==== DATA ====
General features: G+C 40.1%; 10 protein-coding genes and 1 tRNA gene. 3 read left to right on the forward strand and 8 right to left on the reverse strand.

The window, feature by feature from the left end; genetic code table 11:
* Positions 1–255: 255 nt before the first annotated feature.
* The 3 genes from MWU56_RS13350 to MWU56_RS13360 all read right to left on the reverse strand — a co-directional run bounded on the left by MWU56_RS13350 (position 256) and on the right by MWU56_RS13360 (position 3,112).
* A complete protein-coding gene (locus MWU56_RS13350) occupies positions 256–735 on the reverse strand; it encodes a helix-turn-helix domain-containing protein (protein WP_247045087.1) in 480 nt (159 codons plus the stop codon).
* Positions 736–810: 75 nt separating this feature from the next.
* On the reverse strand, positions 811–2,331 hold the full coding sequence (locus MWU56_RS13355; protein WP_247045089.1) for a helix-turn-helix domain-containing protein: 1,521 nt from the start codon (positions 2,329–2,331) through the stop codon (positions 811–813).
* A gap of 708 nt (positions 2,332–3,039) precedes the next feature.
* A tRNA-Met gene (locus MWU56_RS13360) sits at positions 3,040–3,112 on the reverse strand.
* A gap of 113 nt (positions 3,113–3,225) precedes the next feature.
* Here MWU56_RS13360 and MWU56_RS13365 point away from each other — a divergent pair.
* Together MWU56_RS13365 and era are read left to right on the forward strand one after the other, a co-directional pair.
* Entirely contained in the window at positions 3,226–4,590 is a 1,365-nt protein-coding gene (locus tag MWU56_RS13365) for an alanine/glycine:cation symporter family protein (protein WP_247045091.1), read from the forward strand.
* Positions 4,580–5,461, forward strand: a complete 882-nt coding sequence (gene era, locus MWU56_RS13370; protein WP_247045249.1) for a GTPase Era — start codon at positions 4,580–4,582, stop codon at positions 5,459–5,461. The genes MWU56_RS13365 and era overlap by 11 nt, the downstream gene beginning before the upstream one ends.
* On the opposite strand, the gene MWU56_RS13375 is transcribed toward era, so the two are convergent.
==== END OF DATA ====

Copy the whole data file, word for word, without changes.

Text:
General features: G+C 40.1%; 10 protein-coding genes and 1 tRNA gene. 3 read left to right on the forward strand and 8 right to left on the reverse strand.

The window, feature by feature from the left end; genetic code table 11:
* Positions 1–255: 255 nt before the first annotated feature.
* The 3 genes from MWU56_RS13350 to MWU56_RS13360 all read right to left on the reverse strand — a co-directional run bounded on the left by MWU56_RS13350 (position 256) and on the right by MWU56_RS13360 (position 3,112).
* A complete protein-coding gene (locus MWU56_RS13350) occupies positions 256–735 on the reverse strand; it encodes a helix-turn-helix domain-containing protein (protein WP_247045087.1) in 480 nt (159 codons plus the stop codon).
* Positions 736–810: 75 nt separating this feature from the next.
* On the reverse strand, positions 811–2,331 hold the full coding sequence (locus MWU56_RS13355; protein WP_247045089.1) for a helix-turn-helix domain-containing protein: 1,521 nt from the start codon (positions 2,329–2,331) through the stop codon (positions 811–813).
* A gap of 708 nt (positions 2,332–3,039) precedes the next feature.
* A tRNA-Met gene (locus MWU56_RS13360) sits at positions 3,040–3,112 on the reverse strand.
* A gap of 113 nt (positions 3,113–3,225) precedes the next feature.
* Here MWU56_RS13360 and MWU56_RS13365 point away from each other — a divergent pair.
* Together MWU56_RS13365 and era are read left to right on the forward strand one after the other, a co-directional pair.
* Entirely contained in the window at positions 3,226–4,590 is a 1,365-nt protein-coding gene (locus tag MWU56_RS13365) for an alanine/glycine:cation symporter family protein (protein WP_247045091.1), read from the forward strand.
* Positions 4,580–5,461, forward strand: a complete 882-nt coding sequence (gene era, locus MWU56_RS13370; protein WP_247045249.1) for a GTPase Era — start codon at positions 4,580–4,582, stop codon at positions 5,459–5,461. The genes MWU56_RS13365 and era overlap by 11 nt, the downstream gene beginning before the upstream one ends.
* On the opposite strand, the gene MWU56_RS13375 is transcribed toward era, so the two are convergent.